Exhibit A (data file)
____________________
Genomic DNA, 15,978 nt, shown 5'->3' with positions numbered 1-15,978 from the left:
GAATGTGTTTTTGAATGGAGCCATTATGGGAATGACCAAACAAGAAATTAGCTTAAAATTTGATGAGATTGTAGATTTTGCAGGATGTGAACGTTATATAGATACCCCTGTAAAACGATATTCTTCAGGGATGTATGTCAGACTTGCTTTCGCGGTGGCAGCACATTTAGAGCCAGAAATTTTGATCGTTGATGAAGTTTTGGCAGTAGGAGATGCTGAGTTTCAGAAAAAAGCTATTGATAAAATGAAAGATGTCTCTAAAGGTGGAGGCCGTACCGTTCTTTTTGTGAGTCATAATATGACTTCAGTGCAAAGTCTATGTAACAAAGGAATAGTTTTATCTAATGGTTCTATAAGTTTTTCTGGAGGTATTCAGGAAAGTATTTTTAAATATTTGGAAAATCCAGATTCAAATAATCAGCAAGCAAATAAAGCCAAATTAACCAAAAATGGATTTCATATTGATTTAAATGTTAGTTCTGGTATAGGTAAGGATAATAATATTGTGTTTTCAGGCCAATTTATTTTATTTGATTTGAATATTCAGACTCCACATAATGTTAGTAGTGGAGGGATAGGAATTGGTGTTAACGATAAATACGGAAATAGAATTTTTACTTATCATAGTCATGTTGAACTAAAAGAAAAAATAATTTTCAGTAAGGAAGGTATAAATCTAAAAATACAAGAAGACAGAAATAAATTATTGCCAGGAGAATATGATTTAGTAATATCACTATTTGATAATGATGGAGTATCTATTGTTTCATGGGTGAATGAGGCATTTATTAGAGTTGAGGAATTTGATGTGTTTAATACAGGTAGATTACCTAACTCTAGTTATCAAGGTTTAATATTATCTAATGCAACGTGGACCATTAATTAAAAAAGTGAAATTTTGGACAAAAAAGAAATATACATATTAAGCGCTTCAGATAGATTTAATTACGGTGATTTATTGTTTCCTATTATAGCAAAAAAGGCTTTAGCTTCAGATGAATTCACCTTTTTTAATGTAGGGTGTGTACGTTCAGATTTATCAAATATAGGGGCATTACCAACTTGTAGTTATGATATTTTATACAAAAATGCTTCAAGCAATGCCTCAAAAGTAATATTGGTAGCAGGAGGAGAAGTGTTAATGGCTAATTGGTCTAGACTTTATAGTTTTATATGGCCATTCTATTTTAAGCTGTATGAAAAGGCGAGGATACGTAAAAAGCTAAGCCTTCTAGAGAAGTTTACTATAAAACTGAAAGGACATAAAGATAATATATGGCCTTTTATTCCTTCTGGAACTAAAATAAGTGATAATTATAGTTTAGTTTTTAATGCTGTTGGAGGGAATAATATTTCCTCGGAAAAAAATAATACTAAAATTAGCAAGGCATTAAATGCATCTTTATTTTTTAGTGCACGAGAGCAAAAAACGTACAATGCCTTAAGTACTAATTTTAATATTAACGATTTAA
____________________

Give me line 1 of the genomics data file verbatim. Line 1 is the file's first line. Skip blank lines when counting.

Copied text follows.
Genomic DNA, 15,978 nt, shown 5'->3' with positions numbered 1-15,978 from the left: